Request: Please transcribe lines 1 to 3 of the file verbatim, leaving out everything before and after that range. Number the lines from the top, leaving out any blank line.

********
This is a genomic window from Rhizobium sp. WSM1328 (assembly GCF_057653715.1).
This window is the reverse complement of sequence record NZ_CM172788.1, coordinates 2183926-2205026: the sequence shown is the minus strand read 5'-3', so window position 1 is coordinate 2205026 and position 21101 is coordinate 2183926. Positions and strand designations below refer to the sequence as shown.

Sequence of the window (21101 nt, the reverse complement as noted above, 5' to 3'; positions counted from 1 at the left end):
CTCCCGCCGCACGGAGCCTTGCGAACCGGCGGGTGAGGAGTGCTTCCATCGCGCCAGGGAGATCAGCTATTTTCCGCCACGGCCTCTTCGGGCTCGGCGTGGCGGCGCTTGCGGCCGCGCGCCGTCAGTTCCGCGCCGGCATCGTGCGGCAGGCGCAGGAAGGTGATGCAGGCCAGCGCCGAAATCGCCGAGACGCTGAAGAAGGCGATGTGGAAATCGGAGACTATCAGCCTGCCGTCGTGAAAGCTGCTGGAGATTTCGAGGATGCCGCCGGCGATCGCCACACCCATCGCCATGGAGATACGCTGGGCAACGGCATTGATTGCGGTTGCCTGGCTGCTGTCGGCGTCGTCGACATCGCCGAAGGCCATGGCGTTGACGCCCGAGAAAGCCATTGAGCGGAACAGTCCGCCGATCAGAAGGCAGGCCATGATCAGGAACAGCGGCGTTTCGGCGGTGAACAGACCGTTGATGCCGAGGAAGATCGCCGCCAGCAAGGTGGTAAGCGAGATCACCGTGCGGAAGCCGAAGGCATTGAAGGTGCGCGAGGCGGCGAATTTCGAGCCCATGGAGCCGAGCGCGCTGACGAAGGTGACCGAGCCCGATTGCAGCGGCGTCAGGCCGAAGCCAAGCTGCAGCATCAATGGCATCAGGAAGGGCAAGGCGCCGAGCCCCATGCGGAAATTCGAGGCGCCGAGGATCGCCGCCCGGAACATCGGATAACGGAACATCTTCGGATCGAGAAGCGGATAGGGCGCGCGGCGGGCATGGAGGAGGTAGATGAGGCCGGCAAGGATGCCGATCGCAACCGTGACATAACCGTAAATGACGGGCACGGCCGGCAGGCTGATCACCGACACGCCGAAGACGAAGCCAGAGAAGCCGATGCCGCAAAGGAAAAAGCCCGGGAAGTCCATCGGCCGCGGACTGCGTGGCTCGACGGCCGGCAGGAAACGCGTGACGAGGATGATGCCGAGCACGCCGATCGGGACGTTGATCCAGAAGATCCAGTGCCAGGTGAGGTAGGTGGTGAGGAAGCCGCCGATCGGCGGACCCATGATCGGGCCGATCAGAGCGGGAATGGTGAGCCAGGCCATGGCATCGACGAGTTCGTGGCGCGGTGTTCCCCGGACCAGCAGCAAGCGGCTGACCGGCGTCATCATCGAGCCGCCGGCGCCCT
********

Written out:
This is a genomic window from Rhizobium sp. WSM1328 (assembly GCF_057653715.1).
This window is the reverse complement of sequence record NZ_CM172788.1, coordinates 2183926-2205026: the sequence shown is the minus strand read 5'-3', so window position 1 is coordinate 2205026 and position 21101 is coordinate 2183926. Positions and strand designations below refer to the sequence as shown.

Sequence of the window (21101 nt, the reverse complement as noted above, 5' to 3'; positions counted from 1 at the left end):